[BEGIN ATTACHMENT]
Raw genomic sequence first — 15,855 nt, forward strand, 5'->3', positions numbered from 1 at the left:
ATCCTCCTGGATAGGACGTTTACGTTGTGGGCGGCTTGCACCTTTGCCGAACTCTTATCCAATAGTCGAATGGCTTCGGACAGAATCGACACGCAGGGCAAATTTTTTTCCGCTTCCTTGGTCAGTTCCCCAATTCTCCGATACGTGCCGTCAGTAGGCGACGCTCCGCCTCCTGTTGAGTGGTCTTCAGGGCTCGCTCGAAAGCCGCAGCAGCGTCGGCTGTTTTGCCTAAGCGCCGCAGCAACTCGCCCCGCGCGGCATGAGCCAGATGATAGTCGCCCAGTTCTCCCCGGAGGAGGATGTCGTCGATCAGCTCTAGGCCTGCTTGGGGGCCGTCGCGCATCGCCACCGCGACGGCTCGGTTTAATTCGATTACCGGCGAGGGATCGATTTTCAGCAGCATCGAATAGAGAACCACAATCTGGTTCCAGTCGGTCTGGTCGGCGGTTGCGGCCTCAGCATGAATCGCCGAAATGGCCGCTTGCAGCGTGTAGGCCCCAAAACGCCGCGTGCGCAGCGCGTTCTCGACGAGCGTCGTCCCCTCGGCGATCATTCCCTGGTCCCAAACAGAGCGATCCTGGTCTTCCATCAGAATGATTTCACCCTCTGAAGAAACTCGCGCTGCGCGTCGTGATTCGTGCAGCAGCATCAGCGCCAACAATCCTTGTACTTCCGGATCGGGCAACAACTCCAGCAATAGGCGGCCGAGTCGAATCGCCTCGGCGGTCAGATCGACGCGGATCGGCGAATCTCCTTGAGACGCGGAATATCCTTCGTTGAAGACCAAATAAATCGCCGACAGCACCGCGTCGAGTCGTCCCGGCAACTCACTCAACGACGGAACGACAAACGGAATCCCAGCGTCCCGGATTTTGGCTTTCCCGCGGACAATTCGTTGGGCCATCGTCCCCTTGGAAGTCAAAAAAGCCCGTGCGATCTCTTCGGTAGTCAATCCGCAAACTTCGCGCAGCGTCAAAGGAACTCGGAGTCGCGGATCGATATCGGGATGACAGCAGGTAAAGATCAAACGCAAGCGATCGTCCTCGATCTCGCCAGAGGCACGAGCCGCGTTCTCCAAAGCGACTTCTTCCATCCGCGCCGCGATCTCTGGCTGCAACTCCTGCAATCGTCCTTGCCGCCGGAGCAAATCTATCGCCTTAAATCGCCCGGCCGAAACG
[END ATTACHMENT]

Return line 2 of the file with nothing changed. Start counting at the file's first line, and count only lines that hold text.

ATCCTCCTGGATAGGACGTTTACGTTGTGGGCGGCTTGCACCTTTGCCGAACTCTTATCCAATAGTCGAATGGCTTCGGACAGAATCGACACGCAGGGCAAATTTTTTTCCGCTTCCTTGGTCAGTTCCCCAATTCTCCGATACGTGCCGTCAGTAGGCGACGCTCCGCCTCCTGTTGAGTGGTCTTCAGGGCTCGCTCGAAAGCCGCAGCAGCGTCGGCTGTTTTGCCTAAGCGCCGCAGCAACTCGCCCCGCGCGGCATGAGCCAGATGATAGTCGCCCAGTTCTCCCCGGAGGAGGATGTCGTCGATCAGCTCTAGGCCTGCTTGGGGGCCGTCGCGCATCGCCACCGCGACGGCTCGGTTTAATTCGATTACCGGCGAGGGATCGATTTTCAGCAGCATCGAATAGAGAACCACAATCTGGTTCCAGTCGGTCTGGTCGGCGGTTGCGGCCTCAGCATGAATCGCCGAAATGGCCGCTTGCAGCGTGTAGGCCCCAAAACGCCGCGTGCGCAGCGCGTTCTCGACGAGCGTCGTCCCCTCGGCGATCATTCCCTGGTCCCAAACAGAGCGATCCTGGTCTTCCATCAGAATGATTTCACCCTCTGAAGAAACTCGCGCTGCGCGTCGTGATTCGTGCAGCAGCATCAGCGCCAACAATCCTTGTACTTCCGGATCGGGCAACAACTCCAGCAATAGGCGGCCGAGTCGAATCGCCTCGGCGGTCAGATCGACGCGGATCGGCGAATCTCCTTGAGACGCGGAATATCCTTCGTTGAAGACCAAATAAATCGCCGACAGCACCGCGTCGAGTCGTCCCGGCAACTCACTCAACGACGGAACGACAAACGGAATCCCAGCGTCCCGGATTTTGGCTTTCCCGCGGACAATTCGTTGGGCCATCGTCCCCTTGGAAGTCAAAAAAGCCCGTGCGATCTCTTCGGTAGTCAATCCGCAAACTTCGCGCAGCGTCAAAGGAACTCGGAGTCGCGGATCGATATCGGGATGACAGCAGGTAAAGATCAAACGCAAGCGATCGTCCTCGATCTCGCCAGAGGCACGAGCCGCGTTCTCCAAAGCGACTTCTTCCATCCGCGCCGCGATCTCTGGCTGCAACTCCTGCAATCGTCCTTGCCGCCGGAGCAAATCTATCGCCTTAAATCGCCCGGCCGAAACG